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The inexorable decline of Glasvegas

Kicking someone when they are down just simply isn’t cricket, which is why there were no fanfares at ELM Towers about the news that Glasvegas had been dropped by their record label. Oh, sure, there was relief that we wouldn’t have to hear from them any time soon, but it was tempered with the knowledge that this probably wouldn’t stop them for long.

A few months on, it’s probably the right time to look at the wider implications of the whole thing and try to move on. For it is only if we learn from painful lessons of the past that we can avoid them in the future.

Glasvegas arrived at the peak of landfill indie and cleverly marketed themselves as the much hipper end of the market. You’ve bought Employment and Sam’s Town? That’s so uncool. Buy this instead and save yourself. It was a neat trick – making the gullible feel stupid for buying bad records then using that to guilt them into buying a bad record. Their self-titled album was aided by an almost euphoric press – the NME laughably described them as ‘the Joy Division of their generation’ at one point. They couldn’t miss.

For anyone caring to look past the hype, there wasn’t much to get caught up in. The records were reverb-soaked, Mary Chain-lite classicism. James Allan had an occasional way with a killer couplet, but too often resorted to the worst clichés of working-class life, which was furiously tossed over by the guilty middle-class white boys of the London media. ‘The deprivation!’ they chorused lustily, without bothering their arse to actually find out how much of it was true.

One couldn’t help but feel that Allan – whose styling of every other aspect of Glasvegas was almost metronomically perfect – knew exactly what he was giving them. It may also explain their lack of penetration in the under-25 market. It wasn’t the world they knew; it was the world a very narrow bunch of commentators wanted to know. It doesn’t exist.

Inauthentic and hollow they may have been, but the machine worked well and Glasvegas sold an astonishing 300,000 of their debut. Even if the second record flopped and only did half that, they’d still be doing very well. Euphoric/Heartbreak was scheduled to hit the shops in March, a quiet time of the year chosen for a lack of serious competition in the market. The racks were ready for Glasvegas v2.00.

Except the second record didn’t do 150,000. It sold a dismal 30,000. A tenth of what its predecessor had done. This despite the NME loyally giving it 9 out of 10. To put that another way, 90% of people who had bought Glasvegas would not buy the next record. That’s one hell of a drop-off.

So what happened? Well, the market changes almost daily. Sales of albums are dropping all the time, of course. Landfill indie is nowhere near as viable as it was a few short years ago. The Kaiser Chiefs, the very emblem of rubbish rock, sit cheerfully without a label after seeing their sales drop from 800,000 with their debut to a less than impressive 100,000 with their fourth album. But that’s a gradual decrease across a career. Lots of bands have that. How do we account for Glasvegas’ near total collapse?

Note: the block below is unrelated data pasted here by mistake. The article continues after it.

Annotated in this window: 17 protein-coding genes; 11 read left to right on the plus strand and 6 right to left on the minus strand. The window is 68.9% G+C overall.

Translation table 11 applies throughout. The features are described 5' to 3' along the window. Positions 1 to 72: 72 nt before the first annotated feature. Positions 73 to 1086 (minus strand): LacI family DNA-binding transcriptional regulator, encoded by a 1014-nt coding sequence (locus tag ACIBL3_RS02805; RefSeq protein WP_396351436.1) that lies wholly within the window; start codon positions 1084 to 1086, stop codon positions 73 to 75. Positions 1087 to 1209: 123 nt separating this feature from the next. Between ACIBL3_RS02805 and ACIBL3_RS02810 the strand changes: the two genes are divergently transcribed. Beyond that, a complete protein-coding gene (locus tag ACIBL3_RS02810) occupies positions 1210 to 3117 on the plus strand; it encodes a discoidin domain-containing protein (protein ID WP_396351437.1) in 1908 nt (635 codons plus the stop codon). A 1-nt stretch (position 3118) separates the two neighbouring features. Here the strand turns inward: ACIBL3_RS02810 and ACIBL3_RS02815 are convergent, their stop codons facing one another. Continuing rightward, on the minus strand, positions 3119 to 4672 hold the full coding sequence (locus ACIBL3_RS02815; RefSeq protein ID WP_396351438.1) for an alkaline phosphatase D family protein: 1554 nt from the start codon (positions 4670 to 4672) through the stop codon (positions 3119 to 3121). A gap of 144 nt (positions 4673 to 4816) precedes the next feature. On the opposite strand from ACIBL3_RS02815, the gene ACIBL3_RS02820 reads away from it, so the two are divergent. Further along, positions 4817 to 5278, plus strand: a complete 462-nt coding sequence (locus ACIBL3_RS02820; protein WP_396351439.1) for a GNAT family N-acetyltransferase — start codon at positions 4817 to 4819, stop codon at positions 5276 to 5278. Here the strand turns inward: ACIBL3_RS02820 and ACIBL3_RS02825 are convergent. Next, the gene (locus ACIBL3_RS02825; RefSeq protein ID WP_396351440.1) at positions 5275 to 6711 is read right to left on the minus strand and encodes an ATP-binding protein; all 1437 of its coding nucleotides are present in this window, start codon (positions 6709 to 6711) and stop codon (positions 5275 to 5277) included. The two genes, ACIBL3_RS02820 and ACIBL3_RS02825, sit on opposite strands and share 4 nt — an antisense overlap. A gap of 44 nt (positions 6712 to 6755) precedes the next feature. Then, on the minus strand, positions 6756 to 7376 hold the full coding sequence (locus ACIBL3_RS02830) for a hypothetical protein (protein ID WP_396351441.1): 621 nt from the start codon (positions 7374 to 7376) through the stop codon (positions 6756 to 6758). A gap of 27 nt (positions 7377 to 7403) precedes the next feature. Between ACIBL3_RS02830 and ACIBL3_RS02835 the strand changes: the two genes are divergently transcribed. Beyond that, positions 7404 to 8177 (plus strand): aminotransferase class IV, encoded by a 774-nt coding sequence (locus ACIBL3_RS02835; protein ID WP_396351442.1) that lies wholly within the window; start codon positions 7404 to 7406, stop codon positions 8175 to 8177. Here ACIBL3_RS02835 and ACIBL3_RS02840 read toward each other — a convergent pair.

There’s an old truism in business about overpromising and underdelivering. Do that to your customers and they will feel burned. When that happens, they don’t come back. Glasvegas set up impossible expectations. Here was the band you were going to tell the grandkids about, apparently. In reality, here were a fairly turgid bunch with a middling-to-poor record. People bought, listened twice, regretted the purchase then got on with their lives.

Glasvegas are a dead brand now. It doesn’t matter if they return with an astonishing record. No-one will believe it. Everyone who bought the debut would need to be mugged to give more money to Allan et al. It’s just the way it falls sometimes.

Glasvegas managed to squeeze a lot out of very little and fair play to them for that. But the fact is you can’t fool all of the people all of the time. In this case, it seems you can fool about 10%. Expect the solo album from Allan next year and spin about how the band had run its course. He may have got his working wrong, but he’ll get the sum right. Glasvegas were, in the end, a whole big bunch of nothing. Hopefully a few people made a few quid off it.



2 Responses

  1. Interesting article, hard to fall out with. I watched Glasvegas begin, attending early gigs, one of a few punters, biased by knowing the band personally. Despite there constantly being 1000 bands in Glasgow, I thought Glasvegas might just have a novelty hit record, with their distinct style and early setlist. They got better, crowds got bigger, hype got ridiculous. They got signed, put out their record and, to me at least, it was bloody brilliant. I stick by that, their debut is blinding. Daddy’s gone I was never too keen on, cheating heart still gives me goosebumps, flowers and fitba taps I still love.

    Their songs changed. Thoughtful lyrics, melodies and hooks didn’t feature any more. I can only assume that was down to James’ ego, pressure, drug habits, who knows. Some unreleased early demos are better than anything released after their debut album. I listened to their 2nd album, gave it some time hoping it was a grower, and concluded with no shortage of disappointment that it’s useless.

    Personally I’d love it if they could write better tracks again, label or no label, famous or not. Yes they were over-hyped originally, massively so, but their debut had substance and quality. Their follow ups (remember the Christmas release?) just weren’t nearly as good, plain and simple. That’s my take on it anyway, for what it’s worth.

  2. What a brilliant post MyTuppence. Not just about Glasvegas, but it brought back memories of the journey we take take with a ‘new band’ we love.

    Superb stuff.

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